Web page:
We’re kicking of 2013 right by heading down to San Diego for another Matterhorn Unconference. We’ll be attending to demo our products as well as participating in the talks. Looking forward to seeing some familiar faces and meeting more members of the community. Registration link is here.
As always, we had plenty of fun at the GStreamer conference in San Diego – and somehow managed to avoid getting sunburned while enjoying a warm sunday out on a boat. We’re looking forward to the upcoming Gstreamer 1.0 release and continuing to contribute to the community.
Video of the talks are currently being uploaded here, you can check out Entropy Wave founder David Schleef’s talk (the slides and audio) on our open-source Streaming Server project online as well.
The dates of this years GStreamer conference have been announced, this year the conference is taking place in the United States. We’re very much looking forward to seeing everyone in San Diego over August 27 and 28. This year the conference will be co-hosting with LinuxCon North America, the Linux Plumbers Conference and the Linux Kernel Summit. While we haven’t quite finalized the proposal, David Schleef will likely be presenting a talk about the Entropy Wave Streaming Server project.
We’re looking forward to attending the GStreamer Conference coming up next month in Prague, it’s always great connecting with fellow developers in person. This years schedule is full of some great speakers on topics ranging from GStreamer and Blue Ray, the upcoming GStreamer release, and our founder, David Schleef will be speaking about GStreamer in broadcast and web streaming. Hope to see some of you there!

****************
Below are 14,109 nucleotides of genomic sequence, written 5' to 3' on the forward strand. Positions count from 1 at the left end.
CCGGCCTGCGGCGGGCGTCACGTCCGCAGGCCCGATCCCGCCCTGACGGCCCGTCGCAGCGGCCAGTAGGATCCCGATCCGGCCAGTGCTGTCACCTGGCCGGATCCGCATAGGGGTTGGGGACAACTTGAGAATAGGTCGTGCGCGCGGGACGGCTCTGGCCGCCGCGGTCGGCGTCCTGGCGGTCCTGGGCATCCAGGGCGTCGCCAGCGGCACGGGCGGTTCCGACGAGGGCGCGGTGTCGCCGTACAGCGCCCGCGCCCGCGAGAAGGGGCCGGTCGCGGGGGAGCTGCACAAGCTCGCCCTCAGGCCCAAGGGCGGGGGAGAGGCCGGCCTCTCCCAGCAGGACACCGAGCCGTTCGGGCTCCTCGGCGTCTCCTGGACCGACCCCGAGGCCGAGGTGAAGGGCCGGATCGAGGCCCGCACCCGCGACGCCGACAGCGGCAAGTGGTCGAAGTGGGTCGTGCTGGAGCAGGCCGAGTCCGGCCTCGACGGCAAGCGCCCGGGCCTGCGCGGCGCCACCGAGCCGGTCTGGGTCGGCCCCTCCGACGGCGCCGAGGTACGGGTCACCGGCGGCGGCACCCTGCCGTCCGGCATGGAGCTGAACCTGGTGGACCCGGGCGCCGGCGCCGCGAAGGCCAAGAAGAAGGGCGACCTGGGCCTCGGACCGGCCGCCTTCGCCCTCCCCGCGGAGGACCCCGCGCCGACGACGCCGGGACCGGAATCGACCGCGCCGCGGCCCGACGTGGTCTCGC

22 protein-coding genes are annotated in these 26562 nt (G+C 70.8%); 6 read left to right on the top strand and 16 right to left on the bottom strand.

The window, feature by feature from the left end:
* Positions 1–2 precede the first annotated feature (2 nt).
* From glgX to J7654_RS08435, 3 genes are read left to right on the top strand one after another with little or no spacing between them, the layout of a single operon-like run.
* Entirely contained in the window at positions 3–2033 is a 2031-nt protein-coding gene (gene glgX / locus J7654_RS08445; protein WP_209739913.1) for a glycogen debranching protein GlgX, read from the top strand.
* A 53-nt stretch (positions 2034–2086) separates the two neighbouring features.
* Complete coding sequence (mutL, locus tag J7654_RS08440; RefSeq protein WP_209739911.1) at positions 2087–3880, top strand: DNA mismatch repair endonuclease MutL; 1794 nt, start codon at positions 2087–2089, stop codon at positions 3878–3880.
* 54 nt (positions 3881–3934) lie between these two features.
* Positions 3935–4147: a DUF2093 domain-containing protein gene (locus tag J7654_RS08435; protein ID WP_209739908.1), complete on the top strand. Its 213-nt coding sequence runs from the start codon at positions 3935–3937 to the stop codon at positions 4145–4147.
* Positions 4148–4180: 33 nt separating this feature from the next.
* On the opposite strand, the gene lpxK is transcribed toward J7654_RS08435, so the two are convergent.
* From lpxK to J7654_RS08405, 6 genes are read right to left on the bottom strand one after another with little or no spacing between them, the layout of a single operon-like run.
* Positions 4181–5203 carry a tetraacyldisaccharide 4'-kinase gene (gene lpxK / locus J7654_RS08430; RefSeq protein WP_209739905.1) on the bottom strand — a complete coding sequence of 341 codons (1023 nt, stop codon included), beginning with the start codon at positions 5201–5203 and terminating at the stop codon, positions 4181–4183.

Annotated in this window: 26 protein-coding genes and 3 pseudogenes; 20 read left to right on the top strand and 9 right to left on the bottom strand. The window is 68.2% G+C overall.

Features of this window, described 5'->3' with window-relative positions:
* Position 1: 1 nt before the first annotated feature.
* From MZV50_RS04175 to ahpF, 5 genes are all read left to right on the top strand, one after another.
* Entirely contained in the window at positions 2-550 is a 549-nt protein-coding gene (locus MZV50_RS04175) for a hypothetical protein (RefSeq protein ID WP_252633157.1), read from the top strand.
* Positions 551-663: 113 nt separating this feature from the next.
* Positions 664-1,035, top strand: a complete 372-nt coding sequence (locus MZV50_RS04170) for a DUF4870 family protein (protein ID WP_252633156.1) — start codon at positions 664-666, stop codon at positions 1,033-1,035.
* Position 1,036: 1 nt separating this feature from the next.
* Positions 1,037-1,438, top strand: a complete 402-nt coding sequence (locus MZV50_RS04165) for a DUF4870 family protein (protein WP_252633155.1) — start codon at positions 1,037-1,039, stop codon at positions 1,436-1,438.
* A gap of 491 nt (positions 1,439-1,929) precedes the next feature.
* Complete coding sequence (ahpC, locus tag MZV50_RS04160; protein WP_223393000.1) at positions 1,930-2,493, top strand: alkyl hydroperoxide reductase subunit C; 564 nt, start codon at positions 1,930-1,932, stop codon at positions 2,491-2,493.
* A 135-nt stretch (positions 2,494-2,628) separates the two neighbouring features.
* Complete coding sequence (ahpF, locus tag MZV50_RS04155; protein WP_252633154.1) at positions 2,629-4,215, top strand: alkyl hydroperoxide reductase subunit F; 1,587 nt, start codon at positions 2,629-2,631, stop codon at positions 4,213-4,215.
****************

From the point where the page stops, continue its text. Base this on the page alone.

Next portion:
The 5th Annual Linux Foundation Collaboration Summit is taking place this week here in San Francisco. Our founder, David Schleef will be attending, contact us if you are interested in scheduling a time to meet with him. The weather looks like it’ll be wonderful all this week, both unusual and very welcome for our foggy city.
David will also be attending the upcoming Embedded Linux Conference on April 11-13th.
Looks like last year was only the beginning – the 2011 GStreamer conference is scheduled to share space with LinuxCon Europe, The Linux Kernel Summit and ELC-Europe at the end of October in Prague, according to Christian Shaller.
Hope to see some of you there!
The first GStreamer conference took place last week in Cambridge in the UK, which I attended and gave a presentation about Orc. I was pleasantly surprised at the number of people that attended, packing the room with people spilling out into the hall. For those of you that missed it, the presentation was recorded by the people from Free Electrons and will be posted on their site some time soon.
Several people mentioned to me at the conference some variation of “I have no assembly background, but I learned how to use Orc in a few hours, converted my video processing code, and now it’s 4x faster.” This is always encouraging to hear. Of course, some mention that Orc-generated code isn’t faster than C code — we’ll have to work on that.